Then this one day I was out and about with my husband and brother and the hubby mentioned how he thought a certain video game he was playing should end – an idea which didn’t pan out for his game, fortunately, because it became the ending of TCC. But when I heard him talking about his theory, I immediately got the bookend shots of The Chaos Circus in my mind—I saw Tessa and Nicolai so clearly, it was like a bolt of lightning struck my brain. I spent the rest of our outing deep in my head, getting to know these two newcomers, and by the time we headed home I had the basic structure of the story in mind. I spent a month writing out all the clues by hand, compiling a playlist, prepping like crazy, and then I speed-drafted the novel in about three weeks. It was crazy!

A&RBC: Tell us about Tessa and Nicolai.

RD: Ohhhh, Tessa and Nic. I love these two so much.

Tessa is a junior reporter at a newspaper and a recent graduate from the mortal mental asylum; she is clever and quick but absolutely terrified to live in her own skin. She feels like she constantly has something to prove—mostly that she’s not insane and doesn’t need to go back to the asylum. She has no friends, no memory of her past before the accident that put her in the asylum, and no big plans for the future.

Nicolai on the other hand is brash, dapper, and very slick. He’s a Deathless facing murder charges which is a BIG problem for the treaty between the Mortal and Mirror Lands, and he’s eager to clear his name. But a lot like Tessa, despite his charm, he doesn’t really have friends or a future. He’s not happy where he is. And he doesn’t want to hang for murder, either. And when their meeting leads to Tessa losing her big anchor to her sanity, their fears and purposes collide.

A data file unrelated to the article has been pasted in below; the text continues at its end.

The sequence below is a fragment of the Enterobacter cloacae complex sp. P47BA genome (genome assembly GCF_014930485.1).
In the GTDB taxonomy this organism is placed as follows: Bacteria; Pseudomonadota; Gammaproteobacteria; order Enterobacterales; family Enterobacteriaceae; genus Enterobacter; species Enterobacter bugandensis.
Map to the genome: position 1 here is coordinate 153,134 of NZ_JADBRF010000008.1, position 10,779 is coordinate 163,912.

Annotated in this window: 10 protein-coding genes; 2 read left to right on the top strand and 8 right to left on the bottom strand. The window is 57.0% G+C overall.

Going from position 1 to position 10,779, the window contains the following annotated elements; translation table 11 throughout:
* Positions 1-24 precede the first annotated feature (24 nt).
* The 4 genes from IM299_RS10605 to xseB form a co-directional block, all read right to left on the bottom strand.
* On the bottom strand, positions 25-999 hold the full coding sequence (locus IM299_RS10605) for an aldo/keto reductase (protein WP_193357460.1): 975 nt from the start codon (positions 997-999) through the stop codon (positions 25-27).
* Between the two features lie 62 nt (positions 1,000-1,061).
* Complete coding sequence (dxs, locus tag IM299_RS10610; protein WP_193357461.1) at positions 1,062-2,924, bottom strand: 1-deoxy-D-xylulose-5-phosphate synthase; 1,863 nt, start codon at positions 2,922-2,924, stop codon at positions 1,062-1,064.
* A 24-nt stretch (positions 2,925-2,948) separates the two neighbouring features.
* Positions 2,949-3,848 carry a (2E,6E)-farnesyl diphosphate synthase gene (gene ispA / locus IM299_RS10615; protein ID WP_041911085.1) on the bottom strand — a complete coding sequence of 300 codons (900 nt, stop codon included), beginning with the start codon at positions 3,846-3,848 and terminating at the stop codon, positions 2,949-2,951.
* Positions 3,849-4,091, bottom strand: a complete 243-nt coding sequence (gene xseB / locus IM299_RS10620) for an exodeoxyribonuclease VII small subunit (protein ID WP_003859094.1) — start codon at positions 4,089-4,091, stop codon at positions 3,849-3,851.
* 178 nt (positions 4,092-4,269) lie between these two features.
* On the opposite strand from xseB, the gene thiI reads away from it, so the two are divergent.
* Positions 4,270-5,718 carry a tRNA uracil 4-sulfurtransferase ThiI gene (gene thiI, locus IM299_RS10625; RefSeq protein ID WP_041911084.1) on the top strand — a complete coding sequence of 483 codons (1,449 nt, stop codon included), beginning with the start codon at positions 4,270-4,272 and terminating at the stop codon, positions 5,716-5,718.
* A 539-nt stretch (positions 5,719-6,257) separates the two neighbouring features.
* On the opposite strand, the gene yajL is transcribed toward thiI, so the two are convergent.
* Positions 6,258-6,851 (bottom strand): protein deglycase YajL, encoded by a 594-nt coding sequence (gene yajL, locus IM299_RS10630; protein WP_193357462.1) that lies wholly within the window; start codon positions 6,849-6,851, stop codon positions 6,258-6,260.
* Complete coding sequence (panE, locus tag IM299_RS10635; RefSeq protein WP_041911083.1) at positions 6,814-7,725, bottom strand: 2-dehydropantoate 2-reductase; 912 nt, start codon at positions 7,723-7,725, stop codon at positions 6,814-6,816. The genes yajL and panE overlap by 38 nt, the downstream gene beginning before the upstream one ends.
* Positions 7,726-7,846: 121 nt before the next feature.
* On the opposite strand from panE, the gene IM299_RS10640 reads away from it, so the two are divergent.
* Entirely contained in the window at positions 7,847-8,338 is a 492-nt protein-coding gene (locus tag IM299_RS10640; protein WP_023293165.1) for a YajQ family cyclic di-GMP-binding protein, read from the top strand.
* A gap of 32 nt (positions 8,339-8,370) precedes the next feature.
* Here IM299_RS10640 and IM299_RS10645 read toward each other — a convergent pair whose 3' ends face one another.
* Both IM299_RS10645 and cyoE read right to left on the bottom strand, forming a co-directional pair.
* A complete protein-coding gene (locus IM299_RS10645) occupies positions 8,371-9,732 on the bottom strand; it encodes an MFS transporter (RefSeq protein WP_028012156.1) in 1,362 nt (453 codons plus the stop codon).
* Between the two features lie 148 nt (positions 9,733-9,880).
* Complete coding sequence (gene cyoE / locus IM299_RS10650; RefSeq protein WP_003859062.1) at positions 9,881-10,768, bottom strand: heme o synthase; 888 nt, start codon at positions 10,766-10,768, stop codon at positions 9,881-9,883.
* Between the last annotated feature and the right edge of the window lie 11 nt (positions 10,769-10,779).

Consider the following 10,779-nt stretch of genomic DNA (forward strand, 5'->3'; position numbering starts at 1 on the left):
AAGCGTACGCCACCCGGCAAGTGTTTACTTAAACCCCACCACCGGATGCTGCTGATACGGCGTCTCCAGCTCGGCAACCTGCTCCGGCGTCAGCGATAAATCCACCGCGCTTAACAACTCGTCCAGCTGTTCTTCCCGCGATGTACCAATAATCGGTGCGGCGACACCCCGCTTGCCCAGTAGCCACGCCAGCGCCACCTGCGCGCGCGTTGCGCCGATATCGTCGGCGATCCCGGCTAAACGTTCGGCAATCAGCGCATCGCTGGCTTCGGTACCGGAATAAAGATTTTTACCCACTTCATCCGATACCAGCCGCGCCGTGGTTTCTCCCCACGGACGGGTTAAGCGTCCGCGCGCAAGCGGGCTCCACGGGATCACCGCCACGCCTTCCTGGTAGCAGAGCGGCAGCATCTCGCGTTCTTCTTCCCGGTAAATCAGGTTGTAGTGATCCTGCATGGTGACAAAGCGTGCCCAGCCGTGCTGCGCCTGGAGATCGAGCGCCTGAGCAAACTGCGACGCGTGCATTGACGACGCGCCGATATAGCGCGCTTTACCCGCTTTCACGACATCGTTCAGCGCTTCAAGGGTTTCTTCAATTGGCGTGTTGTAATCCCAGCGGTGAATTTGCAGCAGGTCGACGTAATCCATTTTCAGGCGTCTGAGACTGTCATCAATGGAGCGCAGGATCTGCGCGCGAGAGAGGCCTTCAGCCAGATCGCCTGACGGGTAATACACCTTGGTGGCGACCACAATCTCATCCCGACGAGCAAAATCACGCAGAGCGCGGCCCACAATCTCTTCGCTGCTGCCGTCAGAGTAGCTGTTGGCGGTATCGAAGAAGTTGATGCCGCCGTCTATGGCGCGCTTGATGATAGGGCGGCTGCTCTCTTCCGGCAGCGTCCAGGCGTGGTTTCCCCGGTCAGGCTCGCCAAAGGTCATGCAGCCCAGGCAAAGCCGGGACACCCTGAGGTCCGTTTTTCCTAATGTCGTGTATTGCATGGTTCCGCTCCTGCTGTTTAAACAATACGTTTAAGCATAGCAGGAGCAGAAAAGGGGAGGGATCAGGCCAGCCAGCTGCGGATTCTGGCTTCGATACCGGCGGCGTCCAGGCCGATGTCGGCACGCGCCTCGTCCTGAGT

These two were so fun to hang out with and explore in my head; they’re both parallels and opposites – they came from such similar roots, which makes them unique among everyone in the Circus to understand each other. But Nicolai is very much swagger and charm veneered over deep fear; Tessa is insecure but has a brash streak underneath it, so they really push each other out of their comfort zones. Tessa helps Nicolai take chances, and he helps her see everything she’s capable of. They believe in each other’s true heart and power, and that made them such a pleasure to write.

And to ship. I’m just saying, I am not immune.

A&RBC: The settings in the book where unique, how did you tackle the world building in the story?

RD: Memory, music, and Pinterest! Haha! I spent so much time browsing circus, carnival, and fair aesthetics to really get the atmosphere right, and then I sat down with my trusty notebook and some eerie music on before sunrise every day, and just dove deeper into asking myself: what’s a circus, carnival, or fair staple and how can I twist that to be a trick, a piece of someone’s nightmare?